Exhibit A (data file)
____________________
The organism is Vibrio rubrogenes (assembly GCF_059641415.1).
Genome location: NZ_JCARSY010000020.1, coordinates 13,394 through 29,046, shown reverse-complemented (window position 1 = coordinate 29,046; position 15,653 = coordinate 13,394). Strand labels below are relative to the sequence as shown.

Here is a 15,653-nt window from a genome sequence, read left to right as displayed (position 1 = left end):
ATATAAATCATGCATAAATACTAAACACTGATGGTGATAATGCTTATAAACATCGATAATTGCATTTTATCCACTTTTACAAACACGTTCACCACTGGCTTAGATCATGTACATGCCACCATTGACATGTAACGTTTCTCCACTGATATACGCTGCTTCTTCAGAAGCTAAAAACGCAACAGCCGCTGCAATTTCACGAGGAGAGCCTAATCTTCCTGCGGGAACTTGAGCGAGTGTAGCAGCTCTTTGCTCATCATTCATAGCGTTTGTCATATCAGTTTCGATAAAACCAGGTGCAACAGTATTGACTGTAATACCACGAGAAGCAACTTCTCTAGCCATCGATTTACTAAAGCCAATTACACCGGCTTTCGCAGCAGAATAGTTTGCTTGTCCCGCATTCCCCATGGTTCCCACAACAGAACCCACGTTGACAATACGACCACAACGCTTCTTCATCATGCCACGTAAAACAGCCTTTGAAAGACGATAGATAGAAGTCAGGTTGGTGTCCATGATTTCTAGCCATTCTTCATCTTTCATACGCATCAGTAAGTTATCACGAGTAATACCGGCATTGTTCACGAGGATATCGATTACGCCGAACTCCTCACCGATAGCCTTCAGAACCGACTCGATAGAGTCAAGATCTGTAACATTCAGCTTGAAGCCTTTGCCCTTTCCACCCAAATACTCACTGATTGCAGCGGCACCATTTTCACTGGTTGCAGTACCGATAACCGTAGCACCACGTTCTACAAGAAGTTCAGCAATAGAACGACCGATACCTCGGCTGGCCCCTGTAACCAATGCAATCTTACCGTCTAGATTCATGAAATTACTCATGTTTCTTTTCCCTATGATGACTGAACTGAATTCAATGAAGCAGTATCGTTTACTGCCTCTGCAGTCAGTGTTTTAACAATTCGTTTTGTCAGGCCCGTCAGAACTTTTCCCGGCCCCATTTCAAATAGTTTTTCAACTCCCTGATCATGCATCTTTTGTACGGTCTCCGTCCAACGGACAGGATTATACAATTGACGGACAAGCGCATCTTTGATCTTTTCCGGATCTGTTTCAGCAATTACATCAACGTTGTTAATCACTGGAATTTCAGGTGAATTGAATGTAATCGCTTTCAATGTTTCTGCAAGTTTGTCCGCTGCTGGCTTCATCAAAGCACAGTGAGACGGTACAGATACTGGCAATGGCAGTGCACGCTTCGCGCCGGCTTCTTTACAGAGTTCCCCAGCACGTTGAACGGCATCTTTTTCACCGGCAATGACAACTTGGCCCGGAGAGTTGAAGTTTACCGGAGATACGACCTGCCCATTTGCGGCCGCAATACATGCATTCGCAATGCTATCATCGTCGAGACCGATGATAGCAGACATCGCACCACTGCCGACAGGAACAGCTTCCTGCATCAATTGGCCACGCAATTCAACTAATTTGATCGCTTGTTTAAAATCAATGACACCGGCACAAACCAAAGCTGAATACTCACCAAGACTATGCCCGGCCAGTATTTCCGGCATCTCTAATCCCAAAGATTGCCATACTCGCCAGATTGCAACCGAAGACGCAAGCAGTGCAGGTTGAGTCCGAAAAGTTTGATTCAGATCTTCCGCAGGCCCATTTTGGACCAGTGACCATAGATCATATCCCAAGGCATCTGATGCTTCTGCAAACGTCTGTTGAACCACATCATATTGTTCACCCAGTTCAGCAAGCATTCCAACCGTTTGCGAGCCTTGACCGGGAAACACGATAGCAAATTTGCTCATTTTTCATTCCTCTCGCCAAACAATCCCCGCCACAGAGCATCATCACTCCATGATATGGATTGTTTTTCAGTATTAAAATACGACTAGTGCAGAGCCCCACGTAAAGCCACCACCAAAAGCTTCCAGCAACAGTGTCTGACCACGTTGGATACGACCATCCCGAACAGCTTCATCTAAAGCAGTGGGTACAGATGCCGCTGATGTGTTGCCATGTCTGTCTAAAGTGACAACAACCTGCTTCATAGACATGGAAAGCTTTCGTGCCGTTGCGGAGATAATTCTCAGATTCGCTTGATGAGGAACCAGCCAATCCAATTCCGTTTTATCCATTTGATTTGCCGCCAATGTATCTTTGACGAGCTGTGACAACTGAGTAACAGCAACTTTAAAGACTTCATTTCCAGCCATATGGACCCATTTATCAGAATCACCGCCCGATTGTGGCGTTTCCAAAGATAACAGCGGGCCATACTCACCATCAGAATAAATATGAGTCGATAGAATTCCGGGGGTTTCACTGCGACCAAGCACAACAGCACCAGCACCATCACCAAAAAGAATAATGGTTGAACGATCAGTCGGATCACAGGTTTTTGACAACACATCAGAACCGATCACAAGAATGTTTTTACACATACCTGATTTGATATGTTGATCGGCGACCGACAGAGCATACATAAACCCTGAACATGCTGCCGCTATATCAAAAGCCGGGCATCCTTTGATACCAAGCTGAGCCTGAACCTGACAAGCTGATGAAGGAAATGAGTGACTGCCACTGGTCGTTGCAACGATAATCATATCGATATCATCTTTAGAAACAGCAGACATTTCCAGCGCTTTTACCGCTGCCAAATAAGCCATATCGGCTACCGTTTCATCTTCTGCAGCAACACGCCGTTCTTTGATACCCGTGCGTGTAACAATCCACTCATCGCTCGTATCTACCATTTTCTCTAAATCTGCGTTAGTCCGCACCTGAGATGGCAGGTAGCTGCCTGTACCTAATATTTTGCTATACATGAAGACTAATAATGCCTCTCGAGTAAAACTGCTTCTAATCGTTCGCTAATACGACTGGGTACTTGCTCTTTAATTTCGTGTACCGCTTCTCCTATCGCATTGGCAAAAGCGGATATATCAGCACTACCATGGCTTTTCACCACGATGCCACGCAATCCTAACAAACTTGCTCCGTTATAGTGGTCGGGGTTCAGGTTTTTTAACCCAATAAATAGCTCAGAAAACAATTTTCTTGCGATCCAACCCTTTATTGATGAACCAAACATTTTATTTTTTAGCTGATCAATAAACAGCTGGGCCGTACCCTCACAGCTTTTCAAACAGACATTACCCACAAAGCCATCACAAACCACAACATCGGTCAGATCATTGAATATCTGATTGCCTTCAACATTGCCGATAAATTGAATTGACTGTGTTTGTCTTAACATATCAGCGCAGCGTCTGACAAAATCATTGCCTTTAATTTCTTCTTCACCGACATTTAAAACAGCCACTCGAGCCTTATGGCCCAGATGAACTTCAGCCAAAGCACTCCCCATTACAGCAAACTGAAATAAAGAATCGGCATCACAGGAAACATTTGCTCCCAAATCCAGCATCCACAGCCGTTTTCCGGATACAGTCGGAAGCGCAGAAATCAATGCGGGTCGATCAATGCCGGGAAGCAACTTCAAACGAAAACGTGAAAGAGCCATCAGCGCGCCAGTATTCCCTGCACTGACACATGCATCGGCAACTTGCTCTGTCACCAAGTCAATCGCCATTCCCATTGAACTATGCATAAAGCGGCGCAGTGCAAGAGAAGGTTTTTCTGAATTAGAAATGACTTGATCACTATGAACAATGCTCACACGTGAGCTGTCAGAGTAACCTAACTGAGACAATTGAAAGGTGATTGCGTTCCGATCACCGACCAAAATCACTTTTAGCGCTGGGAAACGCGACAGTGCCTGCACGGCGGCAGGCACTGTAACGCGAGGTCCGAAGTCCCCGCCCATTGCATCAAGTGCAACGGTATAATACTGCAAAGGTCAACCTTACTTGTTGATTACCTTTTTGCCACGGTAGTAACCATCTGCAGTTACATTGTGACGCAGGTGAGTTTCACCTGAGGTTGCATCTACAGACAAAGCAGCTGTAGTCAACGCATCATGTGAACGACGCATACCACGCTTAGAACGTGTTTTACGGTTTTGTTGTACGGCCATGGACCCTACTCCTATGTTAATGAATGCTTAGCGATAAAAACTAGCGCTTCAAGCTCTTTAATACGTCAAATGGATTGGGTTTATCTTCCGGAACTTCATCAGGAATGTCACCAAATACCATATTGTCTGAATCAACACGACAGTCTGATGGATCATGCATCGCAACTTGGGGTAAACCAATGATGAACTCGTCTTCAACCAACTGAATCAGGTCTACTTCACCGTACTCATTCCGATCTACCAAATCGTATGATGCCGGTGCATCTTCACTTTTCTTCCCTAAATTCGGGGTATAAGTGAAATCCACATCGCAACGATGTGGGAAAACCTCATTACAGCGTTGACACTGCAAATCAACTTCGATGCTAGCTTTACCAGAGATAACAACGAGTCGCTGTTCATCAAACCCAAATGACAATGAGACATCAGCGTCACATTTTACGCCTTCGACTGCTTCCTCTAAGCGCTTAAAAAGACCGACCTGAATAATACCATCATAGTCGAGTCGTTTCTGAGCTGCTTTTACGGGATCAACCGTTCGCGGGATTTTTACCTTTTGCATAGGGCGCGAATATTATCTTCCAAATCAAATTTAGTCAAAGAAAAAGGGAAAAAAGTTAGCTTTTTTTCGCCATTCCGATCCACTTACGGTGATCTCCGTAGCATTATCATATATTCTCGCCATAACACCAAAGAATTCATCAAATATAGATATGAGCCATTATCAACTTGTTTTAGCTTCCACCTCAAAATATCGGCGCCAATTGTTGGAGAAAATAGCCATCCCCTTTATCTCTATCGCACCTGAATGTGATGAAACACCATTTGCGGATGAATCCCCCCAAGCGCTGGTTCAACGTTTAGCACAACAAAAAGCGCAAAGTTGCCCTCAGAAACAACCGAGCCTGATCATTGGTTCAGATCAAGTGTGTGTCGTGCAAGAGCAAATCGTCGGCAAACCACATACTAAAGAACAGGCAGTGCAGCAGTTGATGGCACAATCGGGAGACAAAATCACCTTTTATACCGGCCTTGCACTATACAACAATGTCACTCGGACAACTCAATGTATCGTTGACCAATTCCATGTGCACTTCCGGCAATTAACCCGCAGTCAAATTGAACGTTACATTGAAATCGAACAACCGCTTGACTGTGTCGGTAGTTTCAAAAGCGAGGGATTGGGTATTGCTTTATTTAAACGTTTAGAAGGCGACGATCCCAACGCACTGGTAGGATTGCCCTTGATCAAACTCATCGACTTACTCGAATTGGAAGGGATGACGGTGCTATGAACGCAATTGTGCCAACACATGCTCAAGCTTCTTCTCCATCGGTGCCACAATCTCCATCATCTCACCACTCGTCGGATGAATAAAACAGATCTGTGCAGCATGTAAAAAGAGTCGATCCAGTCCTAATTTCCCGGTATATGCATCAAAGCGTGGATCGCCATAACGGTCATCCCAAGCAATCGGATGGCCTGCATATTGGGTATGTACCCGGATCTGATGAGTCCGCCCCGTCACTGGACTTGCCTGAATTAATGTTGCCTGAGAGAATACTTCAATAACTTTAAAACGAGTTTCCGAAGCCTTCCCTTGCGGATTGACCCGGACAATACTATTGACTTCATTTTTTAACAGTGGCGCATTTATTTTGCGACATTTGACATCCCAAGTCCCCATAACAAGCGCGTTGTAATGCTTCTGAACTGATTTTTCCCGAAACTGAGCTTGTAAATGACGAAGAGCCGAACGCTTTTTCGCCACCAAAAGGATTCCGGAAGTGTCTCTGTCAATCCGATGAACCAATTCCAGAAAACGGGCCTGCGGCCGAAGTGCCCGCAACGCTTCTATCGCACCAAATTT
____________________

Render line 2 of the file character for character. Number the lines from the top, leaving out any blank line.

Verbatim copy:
Genome location: NZ_JCARSY010000020.1, coordinates 13,394 through 29,046, shown reverse-complemented (window position 1 = coordinate 29,046; position 15,653 = coordinate 13,394). Strand labels below are relative to the sequence as shown.